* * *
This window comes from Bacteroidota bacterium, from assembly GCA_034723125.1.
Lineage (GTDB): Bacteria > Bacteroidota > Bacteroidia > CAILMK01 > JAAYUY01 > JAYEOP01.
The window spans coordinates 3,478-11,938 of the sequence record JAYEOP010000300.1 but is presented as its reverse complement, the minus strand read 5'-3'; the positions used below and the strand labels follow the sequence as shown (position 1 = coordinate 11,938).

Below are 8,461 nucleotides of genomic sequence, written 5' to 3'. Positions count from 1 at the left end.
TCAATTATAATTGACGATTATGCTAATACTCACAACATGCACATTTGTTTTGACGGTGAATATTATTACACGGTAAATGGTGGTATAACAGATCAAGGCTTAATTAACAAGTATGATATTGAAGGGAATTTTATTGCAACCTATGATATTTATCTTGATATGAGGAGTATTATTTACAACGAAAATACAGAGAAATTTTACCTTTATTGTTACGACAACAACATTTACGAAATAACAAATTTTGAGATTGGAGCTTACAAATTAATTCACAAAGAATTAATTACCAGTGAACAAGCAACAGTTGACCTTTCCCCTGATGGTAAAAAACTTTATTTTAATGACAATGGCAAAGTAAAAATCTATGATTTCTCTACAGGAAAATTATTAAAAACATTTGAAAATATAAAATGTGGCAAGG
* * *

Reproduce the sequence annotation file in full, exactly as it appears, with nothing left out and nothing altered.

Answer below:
This window comes from Bacteroidota bacterium, from assembly GCA_034723125.1.
Lineage (GTDB): Bacteria > Bacteroidota > Bacteroidia > CAILMK01 > JAAYUY01 > JAYEOP01.
The window spans coordinates 3,478-11,938 of the sequence record JAYEOP010000300.1 but is presented as its reverse complement, the minus strand read 5'-3'; the positions used below and the strand labels follow the sequence as shown (position 1 = coordinate 11,938).

Below are 8,461 nucleotides of genomic sequence, written 5' to 3'. Positions count from 1 at the left end.
TCAATTATAATTGACGATTATGCTAATACTCACAACATGCACATTTGTTTTGACGGTGAATATTATTACACGGTAAATGGTGGTATAACAGATCAAGGCTTAATTAACAAGTATGATATTGAAGGGAATTTTATTGCAACCTATGATATTTATCTTGATATGAGGAGTATTATTTACAACGAAAATACAGAGAAATTTTACCTTTATTGTTACGACAACAACATTTACGAAATAACAAATTTTGAGATTGGAGCTTACAAATTAATTCACAAAGAATTAATTACCAGTGAACAAGCAACAGTTGACCTTTCCCCTGATGGTAAAAAACTTTATTTTAATGACAATGGCAAAGTAAAAATCTATGATTTCTCTACAGGAAAATTATTAAAAACATTTGAAAATATAAAATGTGGCAAGG